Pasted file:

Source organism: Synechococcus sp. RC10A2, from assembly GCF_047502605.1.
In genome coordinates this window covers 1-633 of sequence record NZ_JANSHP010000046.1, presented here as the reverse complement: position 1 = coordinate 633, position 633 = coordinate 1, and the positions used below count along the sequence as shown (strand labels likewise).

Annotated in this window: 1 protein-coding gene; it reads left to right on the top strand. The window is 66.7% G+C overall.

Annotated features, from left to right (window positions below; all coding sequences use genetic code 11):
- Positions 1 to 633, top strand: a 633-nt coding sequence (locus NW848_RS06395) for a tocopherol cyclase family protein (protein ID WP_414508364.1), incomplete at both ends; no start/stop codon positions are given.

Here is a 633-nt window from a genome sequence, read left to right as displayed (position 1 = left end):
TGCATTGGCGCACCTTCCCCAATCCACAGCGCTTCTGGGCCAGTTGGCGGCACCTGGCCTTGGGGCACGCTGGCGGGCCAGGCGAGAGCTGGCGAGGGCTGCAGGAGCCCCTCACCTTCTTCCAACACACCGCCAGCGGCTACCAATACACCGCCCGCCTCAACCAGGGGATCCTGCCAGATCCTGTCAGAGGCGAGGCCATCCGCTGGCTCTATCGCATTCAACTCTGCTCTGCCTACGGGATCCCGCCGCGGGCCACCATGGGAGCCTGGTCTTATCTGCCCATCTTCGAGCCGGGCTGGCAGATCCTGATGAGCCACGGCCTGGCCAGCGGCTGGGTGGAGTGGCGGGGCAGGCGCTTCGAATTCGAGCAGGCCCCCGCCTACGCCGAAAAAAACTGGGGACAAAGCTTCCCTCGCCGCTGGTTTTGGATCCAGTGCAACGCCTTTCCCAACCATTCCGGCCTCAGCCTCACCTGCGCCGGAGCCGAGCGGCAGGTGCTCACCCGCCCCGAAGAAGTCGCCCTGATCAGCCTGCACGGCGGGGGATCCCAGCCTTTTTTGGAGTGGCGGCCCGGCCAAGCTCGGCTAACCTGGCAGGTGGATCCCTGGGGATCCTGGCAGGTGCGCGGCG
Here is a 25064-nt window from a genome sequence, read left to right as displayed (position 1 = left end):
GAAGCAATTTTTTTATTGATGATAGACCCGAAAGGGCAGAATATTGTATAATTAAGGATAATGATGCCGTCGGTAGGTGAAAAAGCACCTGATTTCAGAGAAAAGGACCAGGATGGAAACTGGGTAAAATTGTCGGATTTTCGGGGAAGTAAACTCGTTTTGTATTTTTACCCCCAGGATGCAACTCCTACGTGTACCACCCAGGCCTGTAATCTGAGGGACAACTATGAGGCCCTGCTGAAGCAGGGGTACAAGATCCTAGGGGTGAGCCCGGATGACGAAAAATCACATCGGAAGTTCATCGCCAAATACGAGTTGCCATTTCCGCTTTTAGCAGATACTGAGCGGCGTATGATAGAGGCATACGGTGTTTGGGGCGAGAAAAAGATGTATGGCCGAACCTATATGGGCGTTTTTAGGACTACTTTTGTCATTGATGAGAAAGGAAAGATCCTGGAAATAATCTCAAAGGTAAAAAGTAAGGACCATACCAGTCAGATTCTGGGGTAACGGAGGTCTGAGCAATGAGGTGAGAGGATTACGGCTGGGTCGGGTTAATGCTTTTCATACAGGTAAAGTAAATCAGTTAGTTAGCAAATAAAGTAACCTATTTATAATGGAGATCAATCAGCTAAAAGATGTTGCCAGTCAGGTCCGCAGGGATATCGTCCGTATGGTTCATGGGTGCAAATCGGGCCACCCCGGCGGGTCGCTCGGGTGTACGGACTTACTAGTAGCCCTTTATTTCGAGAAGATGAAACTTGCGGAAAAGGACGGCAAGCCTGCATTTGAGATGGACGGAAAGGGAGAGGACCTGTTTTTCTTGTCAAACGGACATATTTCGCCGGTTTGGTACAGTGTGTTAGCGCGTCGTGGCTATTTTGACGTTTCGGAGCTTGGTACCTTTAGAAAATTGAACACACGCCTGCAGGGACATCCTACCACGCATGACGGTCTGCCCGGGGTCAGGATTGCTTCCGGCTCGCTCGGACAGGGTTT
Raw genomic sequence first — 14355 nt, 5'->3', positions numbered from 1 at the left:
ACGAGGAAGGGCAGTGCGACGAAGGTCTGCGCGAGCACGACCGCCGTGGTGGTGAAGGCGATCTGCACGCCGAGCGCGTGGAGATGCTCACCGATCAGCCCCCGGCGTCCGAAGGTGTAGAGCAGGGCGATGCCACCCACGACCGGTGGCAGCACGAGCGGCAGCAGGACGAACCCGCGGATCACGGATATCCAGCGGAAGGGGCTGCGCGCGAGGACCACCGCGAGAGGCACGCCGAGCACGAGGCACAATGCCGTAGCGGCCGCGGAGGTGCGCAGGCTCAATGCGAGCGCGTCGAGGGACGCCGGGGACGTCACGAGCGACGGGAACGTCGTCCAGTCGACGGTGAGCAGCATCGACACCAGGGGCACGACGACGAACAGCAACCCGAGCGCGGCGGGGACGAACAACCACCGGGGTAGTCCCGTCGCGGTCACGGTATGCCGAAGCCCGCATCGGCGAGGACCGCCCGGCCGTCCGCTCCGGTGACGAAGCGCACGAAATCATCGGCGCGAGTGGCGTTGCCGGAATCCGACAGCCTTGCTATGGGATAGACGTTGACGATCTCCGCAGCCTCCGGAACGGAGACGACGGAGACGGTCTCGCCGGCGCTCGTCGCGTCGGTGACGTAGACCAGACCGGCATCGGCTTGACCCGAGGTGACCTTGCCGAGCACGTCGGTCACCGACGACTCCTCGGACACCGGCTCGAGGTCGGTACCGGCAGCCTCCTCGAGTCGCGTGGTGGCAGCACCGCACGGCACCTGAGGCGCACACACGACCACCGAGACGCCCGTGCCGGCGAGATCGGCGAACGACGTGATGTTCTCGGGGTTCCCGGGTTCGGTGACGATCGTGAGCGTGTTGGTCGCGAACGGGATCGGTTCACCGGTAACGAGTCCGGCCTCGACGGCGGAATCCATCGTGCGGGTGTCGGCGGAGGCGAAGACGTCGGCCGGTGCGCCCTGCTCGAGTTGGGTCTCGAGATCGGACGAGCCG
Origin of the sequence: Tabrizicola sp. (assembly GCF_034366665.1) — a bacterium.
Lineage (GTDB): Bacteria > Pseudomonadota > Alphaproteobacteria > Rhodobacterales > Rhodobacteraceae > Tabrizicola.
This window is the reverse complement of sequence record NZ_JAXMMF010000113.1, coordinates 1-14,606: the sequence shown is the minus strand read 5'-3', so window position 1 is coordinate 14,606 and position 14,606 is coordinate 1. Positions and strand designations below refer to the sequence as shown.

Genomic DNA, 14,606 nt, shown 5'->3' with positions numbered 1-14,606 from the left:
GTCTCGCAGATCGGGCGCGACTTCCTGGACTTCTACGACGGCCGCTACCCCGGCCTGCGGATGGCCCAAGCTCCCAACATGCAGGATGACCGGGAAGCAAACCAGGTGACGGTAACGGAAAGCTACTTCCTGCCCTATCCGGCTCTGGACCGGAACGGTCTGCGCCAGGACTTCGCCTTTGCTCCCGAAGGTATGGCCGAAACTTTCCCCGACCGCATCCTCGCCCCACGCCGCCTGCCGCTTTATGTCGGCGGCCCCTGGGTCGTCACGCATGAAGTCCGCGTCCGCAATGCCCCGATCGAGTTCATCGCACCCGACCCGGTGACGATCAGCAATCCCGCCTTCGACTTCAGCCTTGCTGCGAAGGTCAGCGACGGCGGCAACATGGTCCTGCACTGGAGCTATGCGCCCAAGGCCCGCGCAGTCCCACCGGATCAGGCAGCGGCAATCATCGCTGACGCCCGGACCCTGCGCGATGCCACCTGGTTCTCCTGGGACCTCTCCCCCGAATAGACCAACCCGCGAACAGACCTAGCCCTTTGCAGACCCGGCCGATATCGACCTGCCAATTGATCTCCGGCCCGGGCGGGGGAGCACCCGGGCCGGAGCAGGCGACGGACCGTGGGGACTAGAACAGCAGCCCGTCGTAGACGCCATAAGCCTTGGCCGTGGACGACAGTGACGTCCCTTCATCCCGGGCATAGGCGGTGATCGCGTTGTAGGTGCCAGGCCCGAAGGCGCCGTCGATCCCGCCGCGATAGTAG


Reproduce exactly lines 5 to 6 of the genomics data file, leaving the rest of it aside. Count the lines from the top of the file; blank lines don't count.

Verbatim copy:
- Positions 1 to 633, top strand: a 633-nt coding sequence (locus NW848_RS06395) for a tocopherol cyclase family protein (protein ID WP_414508364.1), incomplete at both ends; no start/stop codon positions are given.

Here is a 633-nt window from a genome sequence, read left to right as displayed (position 1 = left end):